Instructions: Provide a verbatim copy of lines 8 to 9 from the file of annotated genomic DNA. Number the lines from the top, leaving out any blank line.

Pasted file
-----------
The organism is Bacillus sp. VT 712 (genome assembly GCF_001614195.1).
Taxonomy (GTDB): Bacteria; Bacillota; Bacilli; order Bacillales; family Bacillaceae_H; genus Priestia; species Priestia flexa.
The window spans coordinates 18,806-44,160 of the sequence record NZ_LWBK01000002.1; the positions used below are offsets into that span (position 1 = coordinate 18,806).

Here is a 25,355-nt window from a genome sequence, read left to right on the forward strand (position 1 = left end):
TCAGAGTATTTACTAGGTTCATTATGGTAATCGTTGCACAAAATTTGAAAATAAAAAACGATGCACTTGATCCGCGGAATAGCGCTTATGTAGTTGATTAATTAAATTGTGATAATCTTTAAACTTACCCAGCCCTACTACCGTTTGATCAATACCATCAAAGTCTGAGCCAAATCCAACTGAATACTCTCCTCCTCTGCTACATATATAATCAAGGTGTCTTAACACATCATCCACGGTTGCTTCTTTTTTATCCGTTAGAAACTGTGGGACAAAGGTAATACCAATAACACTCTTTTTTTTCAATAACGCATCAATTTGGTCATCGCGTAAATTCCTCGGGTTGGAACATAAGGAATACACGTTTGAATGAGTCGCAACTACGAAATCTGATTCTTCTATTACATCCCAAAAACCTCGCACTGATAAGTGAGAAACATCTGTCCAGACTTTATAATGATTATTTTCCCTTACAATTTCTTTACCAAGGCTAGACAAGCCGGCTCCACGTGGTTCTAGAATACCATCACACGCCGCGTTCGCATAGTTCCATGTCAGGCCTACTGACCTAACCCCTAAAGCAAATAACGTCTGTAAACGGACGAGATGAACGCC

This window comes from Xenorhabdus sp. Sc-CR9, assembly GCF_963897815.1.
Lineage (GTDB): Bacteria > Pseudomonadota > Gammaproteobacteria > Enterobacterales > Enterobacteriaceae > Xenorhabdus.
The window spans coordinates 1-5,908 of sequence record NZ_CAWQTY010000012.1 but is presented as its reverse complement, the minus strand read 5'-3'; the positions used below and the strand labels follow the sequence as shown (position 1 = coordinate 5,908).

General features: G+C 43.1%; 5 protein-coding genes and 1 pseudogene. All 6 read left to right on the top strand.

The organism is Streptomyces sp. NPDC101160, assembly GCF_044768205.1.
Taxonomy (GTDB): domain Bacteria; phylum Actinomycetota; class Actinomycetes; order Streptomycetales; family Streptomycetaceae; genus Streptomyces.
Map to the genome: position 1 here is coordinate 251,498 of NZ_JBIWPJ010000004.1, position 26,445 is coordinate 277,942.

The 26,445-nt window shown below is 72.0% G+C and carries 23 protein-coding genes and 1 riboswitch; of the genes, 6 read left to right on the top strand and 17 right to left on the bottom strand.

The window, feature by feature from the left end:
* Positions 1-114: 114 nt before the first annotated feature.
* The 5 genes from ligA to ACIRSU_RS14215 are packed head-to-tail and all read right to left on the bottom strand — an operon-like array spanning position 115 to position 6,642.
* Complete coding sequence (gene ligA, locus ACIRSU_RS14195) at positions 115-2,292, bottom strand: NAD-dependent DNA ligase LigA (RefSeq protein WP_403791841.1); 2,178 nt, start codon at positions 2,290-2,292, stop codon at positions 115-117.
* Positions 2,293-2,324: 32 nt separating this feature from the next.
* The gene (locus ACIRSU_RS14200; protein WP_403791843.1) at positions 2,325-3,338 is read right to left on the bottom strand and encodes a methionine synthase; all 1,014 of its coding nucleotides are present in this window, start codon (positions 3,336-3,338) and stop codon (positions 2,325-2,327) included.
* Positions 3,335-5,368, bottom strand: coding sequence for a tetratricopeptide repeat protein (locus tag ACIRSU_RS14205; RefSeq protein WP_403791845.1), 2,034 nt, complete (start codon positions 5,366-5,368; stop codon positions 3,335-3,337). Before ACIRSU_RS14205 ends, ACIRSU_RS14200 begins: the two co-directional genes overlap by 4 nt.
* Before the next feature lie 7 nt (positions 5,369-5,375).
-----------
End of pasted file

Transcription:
The window spans coordinates 1-5,908 of sequence record NZ_CAWQTY010000012.1 but is presented as its reverse complement, the minus strand read 5'-3'; the positions used below and the strand labels follow the sequence as shown (position 1 = coordinate 5,908).

General features: G+C 43.1%; 5 protein-coding genes and 1 pseudogene. All 6 read left to right on the top strand.